Strumming on the Street, Part IV: Quick, It's the Cops!
“…Then, suddenly, he began to quiz me briefly but explicitly, officially establishing my status as a common criminal…”
Well, I’d set up on this particular afternoon, replacing a hardy, fresh-faced high school boy who’d been working miracles with the bagpipes. He was kilted out and richly gifted; I could have listened for hours, but he told me that he might die if he actually tried to play the pipes non-stop for hours. He wished me luck and then went on his way.
I suppose luck is a relative quantity, when you think about it. Funny thing: I’d never really noticed the police in Melbourne at all, and didn’t have any idea how they related to buskers. So shortly after nightfall, when two officers made their way across the bridge, then began hanging around me as I played, I—how’s this for idiotic?—I played directly to them, as I did to everyone who dawdled and watched for a time.
I guess I went into Sally Field mode—“You like me! You really like me!”—not once imagining myself to be in violation of the law, or in danger of having to face the consequences thereof. Like David played to Saul, with all of a young boy’s enthusiasm and sincerity, that’s how I played to the pair that would eventually halt the show, demand my passport, and tell me how it was going to be from that point onward, or else.
But fortunately for me, busking is so much a part of the fabric of public life in Australia that these two officers, though firm with their message, did not go on any sort of twisted Midnight Express jag to whip a rogue foreigner into line. In fact, the younger officer, clearly in her 20s, was soon ushered aside by her superior in the proceedings, no doubt because she had been fawning and stuttering over me (“An American singer!”) as if I’d just come off a record-smashing world tour with Mary J. Blige.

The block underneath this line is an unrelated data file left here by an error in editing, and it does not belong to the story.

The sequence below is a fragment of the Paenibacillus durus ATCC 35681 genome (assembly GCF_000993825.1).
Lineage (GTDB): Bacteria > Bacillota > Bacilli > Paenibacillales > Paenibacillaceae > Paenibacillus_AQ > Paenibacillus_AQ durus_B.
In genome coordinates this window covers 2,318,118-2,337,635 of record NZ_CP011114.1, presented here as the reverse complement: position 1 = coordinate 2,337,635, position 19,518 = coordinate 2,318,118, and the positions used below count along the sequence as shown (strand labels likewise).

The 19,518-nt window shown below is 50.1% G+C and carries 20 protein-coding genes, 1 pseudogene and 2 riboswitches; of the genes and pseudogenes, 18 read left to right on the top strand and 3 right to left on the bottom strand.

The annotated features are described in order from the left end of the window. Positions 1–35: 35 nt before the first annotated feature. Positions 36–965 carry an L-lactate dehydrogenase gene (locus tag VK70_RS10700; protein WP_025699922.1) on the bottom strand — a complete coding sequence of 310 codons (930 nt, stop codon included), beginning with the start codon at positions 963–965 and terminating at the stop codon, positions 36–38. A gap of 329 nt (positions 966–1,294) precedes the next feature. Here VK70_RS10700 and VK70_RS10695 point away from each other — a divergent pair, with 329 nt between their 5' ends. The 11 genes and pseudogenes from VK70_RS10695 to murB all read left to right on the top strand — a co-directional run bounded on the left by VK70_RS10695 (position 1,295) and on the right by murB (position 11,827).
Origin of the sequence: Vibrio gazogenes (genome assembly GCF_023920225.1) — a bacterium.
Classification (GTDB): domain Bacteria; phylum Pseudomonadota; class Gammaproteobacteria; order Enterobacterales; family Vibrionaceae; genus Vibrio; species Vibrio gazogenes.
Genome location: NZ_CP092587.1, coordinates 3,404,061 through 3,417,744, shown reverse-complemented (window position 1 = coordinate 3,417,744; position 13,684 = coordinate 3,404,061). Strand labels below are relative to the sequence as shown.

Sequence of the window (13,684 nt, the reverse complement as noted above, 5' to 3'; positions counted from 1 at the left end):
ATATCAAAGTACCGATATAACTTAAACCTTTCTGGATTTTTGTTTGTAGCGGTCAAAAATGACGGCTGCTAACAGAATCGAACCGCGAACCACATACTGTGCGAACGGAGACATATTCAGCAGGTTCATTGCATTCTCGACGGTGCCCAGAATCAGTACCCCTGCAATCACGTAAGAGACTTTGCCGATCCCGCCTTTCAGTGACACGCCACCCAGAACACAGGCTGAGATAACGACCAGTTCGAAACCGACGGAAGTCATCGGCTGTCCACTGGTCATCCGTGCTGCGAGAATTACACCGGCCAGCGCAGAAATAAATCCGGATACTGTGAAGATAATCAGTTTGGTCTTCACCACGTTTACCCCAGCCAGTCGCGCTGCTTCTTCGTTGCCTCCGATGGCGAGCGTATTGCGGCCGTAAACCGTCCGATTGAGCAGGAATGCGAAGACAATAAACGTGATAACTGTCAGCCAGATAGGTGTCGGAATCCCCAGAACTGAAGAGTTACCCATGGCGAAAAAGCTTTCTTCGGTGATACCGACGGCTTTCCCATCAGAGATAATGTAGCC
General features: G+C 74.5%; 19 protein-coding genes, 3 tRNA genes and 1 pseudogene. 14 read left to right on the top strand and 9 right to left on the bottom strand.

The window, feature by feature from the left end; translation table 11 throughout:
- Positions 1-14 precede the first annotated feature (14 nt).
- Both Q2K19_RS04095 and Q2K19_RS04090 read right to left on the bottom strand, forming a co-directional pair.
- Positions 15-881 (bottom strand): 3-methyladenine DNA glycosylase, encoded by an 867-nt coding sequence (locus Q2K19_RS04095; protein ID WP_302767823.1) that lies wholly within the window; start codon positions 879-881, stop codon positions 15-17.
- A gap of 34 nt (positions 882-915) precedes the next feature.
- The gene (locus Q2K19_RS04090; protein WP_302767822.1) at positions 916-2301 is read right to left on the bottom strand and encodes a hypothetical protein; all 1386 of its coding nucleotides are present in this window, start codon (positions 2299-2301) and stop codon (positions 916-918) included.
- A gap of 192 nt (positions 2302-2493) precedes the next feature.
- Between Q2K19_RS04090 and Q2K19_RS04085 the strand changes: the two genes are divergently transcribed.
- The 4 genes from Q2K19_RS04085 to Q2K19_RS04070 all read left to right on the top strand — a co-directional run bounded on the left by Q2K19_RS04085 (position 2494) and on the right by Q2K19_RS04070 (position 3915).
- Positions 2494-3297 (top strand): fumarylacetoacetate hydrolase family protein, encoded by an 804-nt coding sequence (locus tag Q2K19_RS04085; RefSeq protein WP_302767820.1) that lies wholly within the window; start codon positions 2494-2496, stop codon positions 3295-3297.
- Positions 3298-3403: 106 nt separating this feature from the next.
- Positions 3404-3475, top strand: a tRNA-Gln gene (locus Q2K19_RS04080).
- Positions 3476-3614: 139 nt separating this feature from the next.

Her thirty-something partner had a different approach—more business-like, but no more officious than that of his giddy young colleague. Before he accused me of anything, he seemed more interested in whether the bridge was the best place for me to perform. When I mentioned ongoing difficulty in projecting my voice, he suggested I consider moving into the tunnel to the trains, where the wall tiles would enhance my sound instantly. When I raised the issue of the cigarette smoke that hangs permanently in the tunnel, he nodded in understanding, saying it was better to be where I was.
Then, suddenly, he began to quiz me briefly but explicitly, officially establishing my status as a common criminal before the two of them gave me a complete run-down on how and where to get licensed, and at what minimal cost. Ultimately, Not-So-Bad Cop told me that the next time the police saw me playing in the street, it would very much be in my best interest to be able to produce a current license.
As our official consultation came to a close, and I moved to put my guitar away, Not-So-Bad Cop shook his head, saying, “Go on and play out the night, if you like,” as Die-Hard-Fan Cop looked on with a great wide grin. I thanked them both and launched into one of my (paltry five) Greatest Hits as I watched them slowly disappear among the clusters of folk traveling over the bridge.
For all his determination to see justice done, Not-So-Bad’s last words to me had been these:
“Try not to sing into the wind”.